Laventille Rhythm Section

Power, Community, Tech, Timeless

360° video 

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Virtual Reality Ethnography

Featuring the Laventille Rhythm Section, Laventille, Trinidad and Tobago 2017

Directed, Edited, and Produced by Marlon Fuentes
Videography by Hugh Hou

The Laventille Rhythm Section is a percussion ensemble from the Laventille community of Trinidad and Tobago. Also known as the steam engine, the group is known for their thunderous presence and poly-rhythms - their roots tell the story of an entire community. In the summer of 2017 I embarked on what would be the first virtual reality ethnographic documentary project made in the region. Working with VR has led me to apply this powerful technology to the work of cultural scholars and enthusiasts alike. Most notable is the unique capabilities of virtual reality to help viewers transport to a time and place like a time machine. As you sit back and experience the narrative, notice that the speakers are guiding you in their own words and inviting you into their homes and sacred spaces.

The Rhythm Section moves into the future bringing with it a knowledge of performance and music making passed down by the members over generations with a heritage that traces back to West Africa and the Afro-Carribean diaspora by way of the Atlantic slave trade. It was very important for the group to share about the Yoruba roots of the music. Knowing the past can help to build the future and promote understanding 50, 100, or even 10,000 years from now - but I leave it to them to tell you their story.

Over the years I’ve noticed the passionate discussions that take place in the comment section of this VR story on youtube. For many, this experience represents an opportunity to celebrate the spirit and resilience of an entire community. Like the Escolas de Samba in Brazil, or the sonidero culture in Mexico City, we know that some of the most creative people in the world come from some of the most culturally innovative, yet marginalized communities. Let this exhibit be a tribute to the warmth and generosity of the Laventille Community and the unwavering support we have for the continued growth and preservation of not only this culture, but all communities worldwide.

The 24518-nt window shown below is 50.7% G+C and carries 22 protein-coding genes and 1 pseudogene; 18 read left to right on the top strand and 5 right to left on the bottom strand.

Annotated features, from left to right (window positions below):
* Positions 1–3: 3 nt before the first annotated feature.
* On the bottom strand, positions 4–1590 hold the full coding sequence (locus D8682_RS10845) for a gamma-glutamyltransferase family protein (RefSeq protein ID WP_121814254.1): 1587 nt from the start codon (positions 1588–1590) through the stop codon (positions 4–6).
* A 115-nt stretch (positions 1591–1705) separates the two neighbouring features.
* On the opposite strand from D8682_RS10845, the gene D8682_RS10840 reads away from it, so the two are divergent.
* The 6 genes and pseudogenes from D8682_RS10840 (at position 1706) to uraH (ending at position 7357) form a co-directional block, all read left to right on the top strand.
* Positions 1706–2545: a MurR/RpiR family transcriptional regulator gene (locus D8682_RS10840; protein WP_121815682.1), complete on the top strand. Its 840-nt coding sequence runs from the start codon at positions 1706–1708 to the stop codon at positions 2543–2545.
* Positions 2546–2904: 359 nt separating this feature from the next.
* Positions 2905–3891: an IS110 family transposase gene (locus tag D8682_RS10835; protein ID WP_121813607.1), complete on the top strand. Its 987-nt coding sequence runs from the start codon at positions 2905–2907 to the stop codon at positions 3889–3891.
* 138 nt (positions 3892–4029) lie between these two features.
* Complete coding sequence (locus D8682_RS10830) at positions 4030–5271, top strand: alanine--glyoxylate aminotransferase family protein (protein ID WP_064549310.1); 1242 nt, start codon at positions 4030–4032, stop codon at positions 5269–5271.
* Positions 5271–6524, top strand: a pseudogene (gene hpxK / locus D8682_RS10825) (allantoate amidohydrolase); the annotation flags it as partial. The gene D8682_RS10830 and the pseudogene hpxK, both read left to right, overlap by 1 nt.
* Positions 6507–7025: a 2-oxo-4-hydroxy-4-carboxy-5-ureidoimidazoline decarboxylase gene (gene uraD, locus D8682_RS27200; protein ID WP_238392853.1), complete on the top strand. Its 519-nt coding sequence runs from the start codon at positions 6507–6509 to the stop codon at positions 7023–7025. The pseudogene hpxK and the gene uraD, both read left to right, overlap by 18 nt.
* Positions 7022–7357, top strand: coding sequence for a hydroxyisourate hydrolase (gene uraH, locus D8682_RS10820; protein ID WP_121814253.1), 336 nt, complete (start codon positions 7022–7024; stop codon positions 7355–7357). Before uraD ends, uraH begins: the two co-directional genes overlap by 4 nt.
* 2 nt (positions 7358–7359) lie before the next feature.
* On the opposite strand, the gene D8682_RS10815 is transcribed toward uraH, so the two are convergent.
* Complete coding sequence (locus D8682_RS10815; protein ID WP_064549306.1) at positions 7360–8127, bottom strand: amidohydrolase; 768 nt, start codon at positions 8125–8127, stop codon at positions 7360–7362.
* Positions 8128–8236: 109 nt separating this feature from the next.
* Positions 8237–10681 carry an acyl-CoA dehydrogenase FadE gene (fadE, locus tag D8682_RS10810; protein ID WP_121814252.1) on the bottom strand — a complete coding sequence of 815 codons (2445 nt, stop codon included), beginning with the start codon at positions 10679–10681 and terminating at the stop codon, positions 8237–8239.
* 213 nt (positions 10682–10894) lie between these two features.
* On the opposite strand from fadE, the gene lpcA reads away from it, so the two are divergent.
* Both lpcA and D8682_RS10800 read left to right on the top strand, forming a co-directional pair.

As a media maker known for pioneering uses of VR for ethnography, I believe in a future where communities are in charge of their narrative and able to communicate their reality virtually for the present and future of humanity. As Alvin Toffler wrote in his 1970 classic, Future Shock, we have moved into a future where media and power is decentralized. In 2021, we live in a world of viral memes and micro narratives from all corners of the globe instantly available to anyone with an internet connection with the potential to cause dance crazes as well as earthquakes in the stock market. The hope is now that with these advances in technology, immediacy of information, and disruption of cultural hegemony, we can learn from more voices that have been historically not heard or seen on their own terms. Let music lovers hundreds of years from now enjoy re-visiting these authentic VR narratives and having a unique experience through their own praxis.
Statement by Marlon Fuentes